This Year’s Nobel Prize In Physics Mixes 2 Research Fields — And Politics

The Nobel Prize in physics this year has gone to two very different research threads — and danced around some big societal issues, even as it celebrates distinguished work. The award was split to honor both cosmology research exploring dark matter and the discovery of planets orbiting other stars. But the Nobel Prize is awarded to individual researchers, and that’s where things seem to have gotten a little sticky this year. On both sides of the honor, people have raised concerns about who was and was not recognized, and what that says about modern science. This year’s Nobel Prize in physics is a little strange from first glance, in that it recognizes two quite different research topics. It’s poetic, but it’s perhaps not what you would expect from the Academy. And Nobel Prizes go to individual, living scientists, not research topics. Let’s take the first half first. Peebles began his research on theoretical physical cosmology in the mid-1960s, searching for clues to what shaped the universe right after the Big Bang.

He found those clues in the cosmic microwave background (often nicknamed the baby picture of the universe), which shows small spatial differences in temperature. The Academy puts together a scientific background paper exploring the members’ reasoning for the award. Scientists who have been exploring the concepts typically called dark matter and dark energy — two mysterious phenomena that make up the vast majority of the universe — have been on bettors’ lists for the Nobel in physics for years. But the name most frequently suggested was that of Vera Rubin, an astronomer who died in 2016 and whose work is referenced once in the scientific background paper’s exploration of Peebles’ work. For years prior to her death, Nobel pundits chalked up the omission to the committee’s tendency to favor experimental research over theoretical work, but this year, theory seems to have triumphed, and that contrast is striking. Grumbles about the award and Rubin’s snub apparently grew loud enough for Thomas Zurbuchen, the associate administrator of NASA’s Science Mission Directorate, to weigh in on Twitter. The winners reflect the history of how systems of power in science traditionally benefit white men, whether purposefully or accidentally.

An artist’s depiction of the planet 51 Pegasi b orbiting its star. Sometimes, they are literally written out of the story, and the second half of this year’s Nobel recognition serves indirectly as an eerie reminder of that reality. Instead, 51 Pegasi b was the first planet discovered orbiting the sort of body we actually think of as a star, rather than orbiting the remains of a star that has exploded. Mayor and Queloz examined the light emitted by the star in question and measured tiny changes in that light caused by the planet’s gravity, which created slight wiggles in the star’s distance from Earth. By now, scientists have spotted more than 4,000 planets orbiting other stars, so the academy would always have needed to be judicious in selecting individuals in the field to honor. Two names sometimes offered among that group are Geoff Marcy and Paul Butler, who soon corroborated Mayor and Queloz’s observations.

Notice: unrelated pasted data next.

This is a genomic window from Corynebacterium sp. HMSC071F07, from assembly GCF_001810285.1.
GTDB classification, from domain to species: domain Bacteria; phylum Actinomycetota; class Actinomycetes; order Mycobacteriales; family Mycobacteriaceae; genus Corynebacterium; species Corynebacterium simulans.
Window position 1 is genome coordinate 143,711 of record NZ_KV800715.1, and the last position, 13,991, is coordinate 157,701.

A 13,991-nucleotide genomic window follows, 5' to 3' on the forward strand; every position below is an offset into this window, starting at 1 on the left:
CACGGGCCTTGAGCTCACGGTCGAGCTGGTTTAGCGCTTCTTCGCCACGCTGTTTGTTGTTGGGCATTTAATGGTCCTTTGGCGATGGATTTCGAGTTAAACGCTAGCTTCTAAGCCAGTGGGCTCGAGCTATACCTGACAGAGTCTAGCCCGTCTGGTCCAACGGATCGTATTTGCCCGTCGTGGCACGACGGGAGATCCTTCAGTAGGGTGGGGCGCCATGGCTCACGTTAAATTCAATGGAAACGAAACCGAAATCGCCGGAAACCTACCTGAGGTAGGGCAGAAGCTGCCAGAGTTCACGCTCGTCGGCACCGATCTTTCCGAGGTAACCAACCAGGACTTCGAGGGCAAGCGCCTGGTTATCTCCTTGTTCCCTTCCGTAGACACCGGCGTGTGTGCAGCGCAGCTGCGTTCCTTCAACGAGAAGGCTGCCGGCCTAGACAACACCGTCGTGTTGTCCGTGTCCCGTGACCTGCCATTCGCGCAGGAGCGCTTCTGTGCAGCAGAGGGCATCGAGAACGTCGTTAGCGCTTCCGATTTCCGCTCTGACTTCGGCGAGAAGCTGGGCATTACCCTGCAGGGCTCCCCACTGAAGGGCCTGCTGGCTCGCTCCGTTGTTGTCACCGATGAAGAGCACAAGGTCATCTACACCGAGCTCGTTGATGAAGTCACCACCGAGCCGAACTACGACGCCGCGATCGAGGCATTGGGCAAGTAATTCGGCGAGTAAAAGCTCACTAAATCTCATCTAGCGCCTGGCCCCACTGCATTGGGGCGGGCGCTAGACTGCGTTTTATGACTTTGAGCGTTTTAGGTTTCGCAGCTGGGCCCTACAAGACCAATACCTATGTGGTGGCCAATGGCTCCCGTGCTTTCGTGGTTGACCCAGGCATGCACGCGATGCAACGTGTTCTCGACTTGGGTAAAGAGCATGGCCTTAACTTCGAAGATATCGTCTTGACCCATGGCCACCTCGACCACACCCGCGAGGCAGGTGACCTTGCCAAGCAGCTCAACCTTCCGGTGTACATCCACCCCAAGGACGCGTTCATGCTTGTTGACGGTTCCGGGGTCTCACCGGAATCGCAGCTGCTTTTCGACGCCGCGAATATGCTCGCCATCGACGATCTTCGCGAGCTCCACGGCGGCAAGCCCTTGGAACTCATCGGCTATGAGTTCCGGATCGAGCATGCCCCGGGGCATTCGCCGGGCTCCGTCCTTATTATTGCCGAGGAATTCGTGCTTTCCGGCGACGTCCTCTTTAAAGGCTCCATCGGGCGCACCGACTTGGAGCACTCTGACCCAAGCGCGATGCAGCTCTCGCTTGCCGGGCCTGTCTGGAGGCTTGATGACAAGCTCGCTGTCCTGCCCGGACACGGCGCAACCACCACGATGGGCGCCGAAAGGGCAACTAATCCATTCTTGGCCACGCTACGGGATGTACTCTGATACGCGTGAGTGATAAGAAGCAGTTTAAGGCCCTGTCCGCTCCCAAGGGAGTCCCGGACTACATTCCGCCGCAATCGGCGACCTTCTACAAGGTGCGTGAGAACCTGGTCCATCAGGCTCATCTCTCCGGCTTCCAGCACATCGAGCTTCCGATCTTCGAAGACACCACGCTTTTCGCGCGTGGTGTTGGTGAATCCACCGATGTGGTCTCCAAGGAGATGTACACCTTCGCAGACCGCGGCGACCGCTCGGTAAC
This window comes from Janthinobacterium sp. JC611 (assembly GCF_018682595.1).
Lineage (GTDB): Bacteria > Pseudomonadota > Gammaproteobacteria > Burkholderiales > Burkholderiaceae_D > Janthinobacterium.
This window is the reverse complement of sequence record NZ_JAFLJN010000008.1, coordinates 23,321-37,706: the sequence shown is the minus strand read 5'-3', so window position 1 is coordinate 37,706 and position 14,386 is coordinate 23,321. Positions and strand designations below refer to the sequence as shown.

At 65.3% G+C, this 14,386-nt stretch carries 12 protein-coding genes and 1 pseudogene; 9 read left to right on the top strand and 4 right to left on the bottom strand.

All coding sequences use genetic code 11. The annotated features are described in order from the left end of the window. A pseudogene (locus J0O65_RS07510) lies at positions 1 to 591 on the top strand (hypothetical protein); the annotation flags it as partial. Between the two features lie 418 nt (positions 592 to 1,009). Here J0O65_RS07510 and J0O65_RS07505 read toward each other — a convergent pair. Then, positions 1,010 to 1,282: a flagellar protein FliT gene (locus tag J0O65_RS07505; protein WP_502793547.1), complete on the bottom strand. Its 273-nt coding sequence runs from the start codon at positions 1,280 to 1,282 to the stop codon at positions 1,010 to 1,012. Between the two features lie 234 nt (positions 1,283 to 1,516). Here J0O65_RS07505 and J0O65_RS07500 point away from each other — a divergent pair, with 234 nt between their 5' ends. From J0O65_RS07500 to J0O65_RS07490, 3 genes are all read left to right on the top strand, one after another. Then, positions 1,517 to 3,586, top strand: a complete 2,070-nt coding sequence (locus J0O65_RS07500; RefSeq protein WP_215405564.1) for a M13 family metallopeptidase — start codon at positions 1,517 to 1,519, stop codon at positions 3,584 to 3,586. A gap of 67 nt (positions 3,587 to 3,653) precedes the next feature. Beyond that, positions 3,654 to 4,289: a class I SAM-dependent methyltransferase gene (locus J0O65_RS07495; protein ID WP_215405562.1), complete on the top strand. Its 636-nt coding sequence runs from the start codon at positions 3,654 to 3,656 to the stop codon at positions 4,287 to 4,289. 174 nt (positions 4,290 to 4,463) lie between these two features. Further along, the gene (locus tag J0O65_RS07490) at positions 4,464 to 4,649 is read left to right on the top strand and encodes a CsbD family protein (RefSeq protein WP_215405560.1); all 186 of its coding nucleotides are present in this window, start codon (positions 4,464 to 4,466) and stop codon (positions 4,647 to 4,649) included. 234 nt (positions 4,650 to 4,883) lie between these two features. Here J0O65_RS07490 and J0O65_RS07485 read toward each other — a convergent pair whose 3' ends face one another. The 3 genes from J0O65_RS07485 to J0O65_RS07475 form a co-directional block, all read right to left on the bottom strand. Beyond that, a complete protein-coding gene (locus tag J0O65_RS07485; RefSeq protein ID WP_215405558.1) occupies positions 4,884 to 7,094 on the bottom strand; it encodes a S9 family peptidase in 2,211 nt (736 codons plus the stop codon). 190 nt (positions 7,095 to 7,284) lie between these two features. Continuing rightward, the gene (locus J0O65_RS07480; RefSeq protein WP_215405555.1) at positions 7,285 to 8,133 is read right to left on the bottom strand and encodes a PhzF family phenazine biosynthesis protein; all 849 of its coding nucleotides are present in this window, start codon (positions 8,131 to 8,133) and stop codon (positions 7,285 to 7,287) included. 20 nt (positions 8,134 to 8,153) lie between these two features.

Given an interpretation that allowed for massive planets orbiting close to their stars, Marcy and Butler quickly identified 70 of the first 100 exoplanets discovered, according to NASA. Marcy and Butler’s research had also been floated in Nobel prediction pools and is mentioned three times in the scientific background paper’s discussion of the research conducted by Mayor and Queloz. But they were not included in the award citation. And that could be for a particular reason: In 2015, Marcy’s institution investigated nearly a decade of sexual misconduct accusations against him. Marcy resigned when material from the investigation was made public. The complications posed by both aspects of this year’s Nobel Prize in physics speak to ongoing systemic challenges in the science community in general and within individual disciplines. Rubin faced systemic obstacles directed at her gender throughout her career. Rubin persisted, but research shows that plenty of women and people of color leave science because of discrimination, harassment and other issues of power and bias. Each of those would-be researchers had just as much individual potential as Nobel winners do at the beginning of their careers, but their work will never be published, much less considered for this type of accolade. Editor’s note: This story has been updated to reflect that Marcy and Butler only gathered data on 51 Pegasi b after Mayor and Queloz’s announcement. Follow us on Twitter @Spacedotcom and on Facebook. 5 for the latest amazing news from the final frontier!